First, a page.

The NFL will open the regular season next week with replacement officials and said it was prepared to use them ‘‘as much . . . as necessary’’ afterward.
Replacements will be on the field beginning Wednesday night when the Cowboys visit the Giants in New Jersey in the season opener, league executive Ray Anderson told the 32 teams in a memo. Negotiations are at a standstill between the NFL and the officials’ union.
The NFL Referees Association was locked out in early June and talks on a new collective bargaining agreement have gone nowhere. Replacements have been used throughout the preseason, with mixed results.
In 2001, the NFL used replacements for the first week of the regular season before a contract was finalized. The speed of the game and the amount of time starters are on the field increase exponentially for real games, making the replacements’ task more challenging.
Anderson, the NFL’s executive vice president of football operations, told the clubs in a memo Wednesday that the replacements will work ‘‘as much of the regular season as necessary,’’ adding that training with each crew will continue.
The NFL noted it has expanded the use of instant replay as an officiating tool this year to include all scoring plays and turnovers. Officiating supervisors will be on hand to assist the crews on game administration issues.
‘‘We are not surprised, based on Ray Anderson’s statements . . . that the NFL was not going to reach out to us,’’ NFLRA spokesman Michael Arnold said. ‘‘However, this is consistent with the NFL’s negotiating strategy, which has been ‘take it or leave it and lock them out.’ It now appears the NFL is willing to forego any attempt to reach a deal in the last seven days before opening night.’’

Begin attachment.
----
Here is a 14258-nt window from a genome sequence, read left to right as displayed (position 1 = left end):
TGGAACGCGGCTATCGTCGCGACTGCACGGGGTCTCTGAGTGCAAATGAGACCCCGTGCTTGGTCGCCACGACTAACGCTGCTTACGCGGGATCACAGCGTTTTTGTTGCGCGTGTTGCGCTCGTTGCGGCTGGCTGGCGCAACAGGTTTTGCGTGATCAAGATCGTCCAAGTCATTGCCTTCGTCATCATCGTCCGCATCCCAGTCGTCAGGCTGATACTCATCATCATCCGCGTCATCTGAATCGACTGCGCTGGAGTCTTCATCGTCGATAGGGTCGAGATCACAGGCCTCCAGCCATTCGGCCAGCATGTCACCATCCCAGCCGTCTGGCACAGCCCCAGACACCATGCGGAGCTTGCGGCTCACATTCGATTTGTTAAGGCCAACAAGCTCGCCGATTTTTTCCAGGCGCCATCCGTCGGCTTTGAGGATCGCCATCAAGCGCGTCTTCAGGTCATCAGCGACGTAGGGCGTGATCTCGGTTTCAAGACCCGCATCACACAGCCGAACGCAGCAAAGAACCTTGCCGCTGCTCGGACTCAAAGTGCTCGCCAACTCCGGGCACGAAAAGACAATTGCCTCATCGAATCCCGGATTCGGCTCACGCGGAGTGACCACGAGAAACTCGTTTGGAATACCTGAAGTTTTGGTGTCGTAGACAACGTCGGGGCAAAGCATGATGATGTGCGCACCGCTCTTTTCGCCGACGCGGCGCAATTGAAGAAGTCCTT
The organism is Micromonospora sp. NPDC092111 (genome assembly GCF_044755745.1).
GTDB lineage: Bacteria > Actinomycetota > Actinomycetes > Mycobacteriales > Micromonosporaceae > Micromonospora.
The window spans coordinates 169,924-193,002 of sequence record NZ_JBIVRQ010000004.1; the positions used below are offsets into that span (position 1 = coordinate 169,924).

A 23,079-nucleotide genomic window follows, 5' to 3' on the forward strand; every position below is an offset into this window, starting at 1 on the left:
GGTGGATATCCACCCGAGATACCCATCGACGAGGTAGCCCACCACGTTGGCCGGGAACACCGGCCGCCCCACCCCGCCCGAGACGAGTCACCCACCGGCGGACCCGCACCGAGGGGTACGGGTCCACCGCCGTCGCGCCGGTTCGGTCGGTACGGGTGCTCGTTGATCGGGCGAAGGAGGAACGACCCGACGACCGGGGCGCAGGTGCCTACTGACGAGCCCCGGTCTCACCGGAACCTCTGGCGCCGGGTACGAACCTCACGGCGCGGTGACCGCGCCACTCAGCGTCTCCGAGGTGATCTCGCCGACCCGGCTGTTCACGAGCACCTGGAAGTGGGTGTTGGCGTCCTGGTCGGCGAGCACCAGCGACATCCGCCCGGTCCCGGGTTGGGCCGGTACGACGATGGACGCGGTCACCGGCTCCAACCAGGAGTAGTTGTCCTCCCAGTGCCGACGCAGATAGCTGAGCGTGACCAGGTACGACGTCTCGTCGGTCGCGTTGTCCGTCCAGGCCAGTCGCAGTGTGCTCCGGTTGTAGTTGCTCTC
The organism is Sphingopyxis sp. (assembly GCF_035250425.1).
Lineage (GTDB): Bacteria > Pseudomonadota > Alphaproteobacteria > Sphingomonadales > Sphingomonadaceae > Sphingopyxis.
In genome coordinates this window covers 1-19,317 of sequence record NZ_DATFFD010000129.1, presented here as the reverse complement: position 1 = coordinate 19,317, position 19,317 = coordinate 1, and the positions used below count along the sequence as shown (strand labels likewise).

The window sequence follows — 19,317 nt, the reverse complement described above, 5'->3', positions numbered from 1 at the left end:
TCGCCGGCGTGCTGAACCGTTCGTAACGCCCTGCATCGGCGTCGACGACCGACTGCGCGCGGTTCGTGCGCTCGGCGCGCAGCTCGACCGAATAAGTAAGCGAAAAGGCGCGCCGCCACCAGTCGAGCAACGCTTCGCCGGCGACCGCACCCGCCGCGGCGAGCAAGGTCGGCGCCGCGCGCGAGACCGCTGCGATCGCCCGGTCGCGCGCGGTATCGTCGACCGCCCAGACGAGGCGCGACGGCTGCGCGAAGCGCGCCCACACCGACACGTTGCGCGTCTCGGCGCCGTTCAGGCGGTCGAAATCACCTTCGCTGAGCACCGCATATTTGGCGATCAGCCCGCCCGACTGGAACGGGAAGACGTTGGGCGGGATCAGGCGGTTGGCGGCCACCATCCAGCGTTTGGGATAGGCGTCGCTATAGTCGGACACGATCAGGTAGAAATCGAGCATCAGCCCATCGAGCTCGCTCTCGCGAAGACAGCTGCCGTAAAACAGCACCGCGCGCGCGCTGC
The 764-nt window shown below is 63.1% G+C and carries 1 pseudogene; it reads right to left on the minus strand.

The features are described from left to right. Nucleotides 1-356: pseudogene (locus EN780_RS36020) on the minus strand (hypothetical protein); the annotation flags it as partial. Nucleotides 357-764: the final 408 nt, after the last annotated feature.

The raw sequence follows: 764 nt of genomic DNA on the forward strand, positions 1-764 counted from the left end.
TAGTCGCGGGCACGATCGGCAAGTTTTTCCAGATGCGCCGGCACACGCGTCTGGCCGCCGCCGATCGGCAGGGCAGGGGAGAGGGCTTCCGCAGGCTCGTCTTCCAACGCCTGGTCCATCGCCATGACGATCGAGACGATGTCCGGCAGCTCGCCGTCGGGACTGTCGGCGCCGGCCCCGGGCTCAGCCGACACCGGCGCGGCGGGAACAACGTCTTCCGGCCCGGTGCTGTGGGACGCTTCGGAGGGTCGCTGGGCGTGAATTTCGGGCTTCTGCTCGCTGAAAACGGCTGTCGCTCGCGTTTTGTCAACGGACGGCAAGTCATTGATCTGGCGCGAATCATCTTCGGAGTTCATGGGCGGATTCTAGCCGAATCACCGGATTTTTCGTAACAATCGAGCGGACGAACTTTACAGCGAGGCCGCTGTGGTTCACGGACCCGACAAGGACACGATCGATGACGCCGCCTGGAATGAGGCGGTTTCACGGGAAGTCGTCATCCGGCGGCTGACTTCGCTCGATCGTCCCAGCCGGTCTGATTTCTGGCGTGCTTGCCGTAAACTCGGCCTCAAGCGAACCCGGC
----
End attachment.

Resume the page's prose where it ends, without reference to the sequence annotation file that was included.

Anderson said the sides remain considerably apart on economic issues, including salary and retirement benefits. He also told the teams there is a substantial difference on operational issues.
Leading by example
It wasn’t quite group therapy or singing ‘‘Kumbaya’’ around a campfire.
But Rex Ryan is hoping to build a better bunch of locker-room leaders.
The Jets coach excused 19 veteran players, including Mark Sanchez, Tim Tebow, Darrelle Revis, and Santonio Holmes, from practice Wednesday so they could attend what he called a ‘‘leadership training’’ seminar.
Ryan got the idea after he and his coaching staff attended a similar session in June. He surprised the players Wednesday morning with the group outing, which ran from 8 a.m. until 2 p.m. — so they could skip practice.
‘‘We just had such a great experience as a coaching staff, and I’m hoping the players have the same kind of experience we had,’’ Ryan said. ‘‘It was great. It was something I felt all of us gained some things out of. You saw a lot about each other. I thought it was good.’’
Most of the starters will not play in the team’s exhibition finale in Philadelphia Thursday night, so Ryan scheduled the session for Wednesday.
Cowboys rout Dolphins
Orie Lemon returned an interception 26 yards for a touchdown as the Cowboys finished their preseason with a 30-13 victory over the visiting Dolphins . . . Billy Cundiff made three of four field goal attempts, making him the only first-stringer to do anything noteworthy in the Redskins’ 30-3 victory over the visiting Buccaneers . . . Panthers coach Ron Rivera expects five-time Pro Bowl wide receiver Steve Smith to return to practice Sunday and play in the Sept. 9 season opener against the Buccaneers. Rivera said Smith is ‘‘improving’’ after developing a foot infection earlier in the week . . . The 49ers signed defensive tackle Matthew Masifilo to a two-year contract and waived center Chase Beeler . . . The Raiders have claimed defensive back Coye Francies on waivers from the Seahawks and waived defensive back Conroy Black . . . The Bengals signed center Jeff Faine to replace the injured Kyle Cook, who will miss considerable time — and possibly the season — because of a right foot injury . . . The Bears placed linebacker Dom DeCicco on the waived/injured list and signed receiver Terriun Crump.